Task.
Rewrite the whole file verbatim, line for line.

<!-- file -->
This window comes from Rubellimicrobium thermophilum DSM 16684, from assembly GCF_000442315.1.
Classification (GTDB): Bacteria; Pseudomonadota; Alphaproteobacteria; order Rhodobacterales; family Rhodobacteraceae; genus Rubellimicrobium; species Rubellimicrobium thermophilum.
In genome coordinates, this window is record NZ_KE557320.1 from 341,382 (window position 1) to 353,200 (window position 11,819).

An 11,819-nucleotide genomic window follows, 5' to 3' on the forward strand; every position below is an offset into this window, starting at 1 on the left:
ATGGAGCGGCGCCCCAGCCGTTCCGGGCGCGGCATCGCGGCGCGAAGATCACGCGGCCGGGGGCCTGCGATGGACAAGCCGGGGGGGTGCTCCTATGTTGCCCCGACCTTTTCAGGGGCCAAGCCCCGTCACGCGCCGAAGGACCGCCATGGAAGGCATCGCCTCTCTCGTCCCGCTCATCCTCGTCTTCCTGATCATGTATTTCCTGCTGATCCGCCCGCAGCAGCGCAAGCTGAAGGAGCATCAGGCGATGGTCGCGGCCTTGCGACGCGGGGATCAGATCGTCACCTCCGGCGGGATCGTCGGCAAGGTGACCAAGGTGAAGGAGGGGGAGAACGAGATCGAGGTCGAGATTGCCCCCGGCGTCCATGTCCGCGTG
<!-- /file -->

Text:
This window comes from Rubellimicrobium thermophilum DSM 16684, from assembly GCF_000442315.1.
Classification (GTDB): Bacteria; Pseudomonadota; Alphaproteobacteria; order Rhodobacterales; family Rhodobacteraceae; genus Rubellimicrobium; species Rubellimicrobium thermophilum.
In genome coordinates, this window is record NZ_KE557320.1 from 341,382 (window position 1) to 353,200 (window position 11,819).

An 11,819-nucleotide genomic window follows, 5' to 3' on the forward strand; every position below is an offset into this window, starting at 1 on the left:
ATGGAGCGGCGCCCCAGCCGTTCCGGGCGCGGCATCGCGGCGCGAAGATCACGCGGCCGGGGGCCTGCGATGGACAAGCCGGGGGGGTGCTCCTATGTTGCCCCGACCTTTTCAGGGGCCAAGCCCCGTCACGCGCCGAAGGACCGCCATGGAAGGCATCGCCTCTCTCGTCCCGCTCATCCTCGTCTTCCTGATCATGTATTTCCTGCTGATCCGCCCGCAGCAGCGCAAGCTGAAGGAGCATCAGGCGATGGTCGCGGCCTTGCGACGCGGGGATCAGATCGTCACCTCCGGCGGGATCGTCGGCAAGGTGACCAAGGTGAAGGAGGGGGAGAACGAGATCGAGGTCGAGATTGCCCCCGGCGTCCATGTCCGCGTG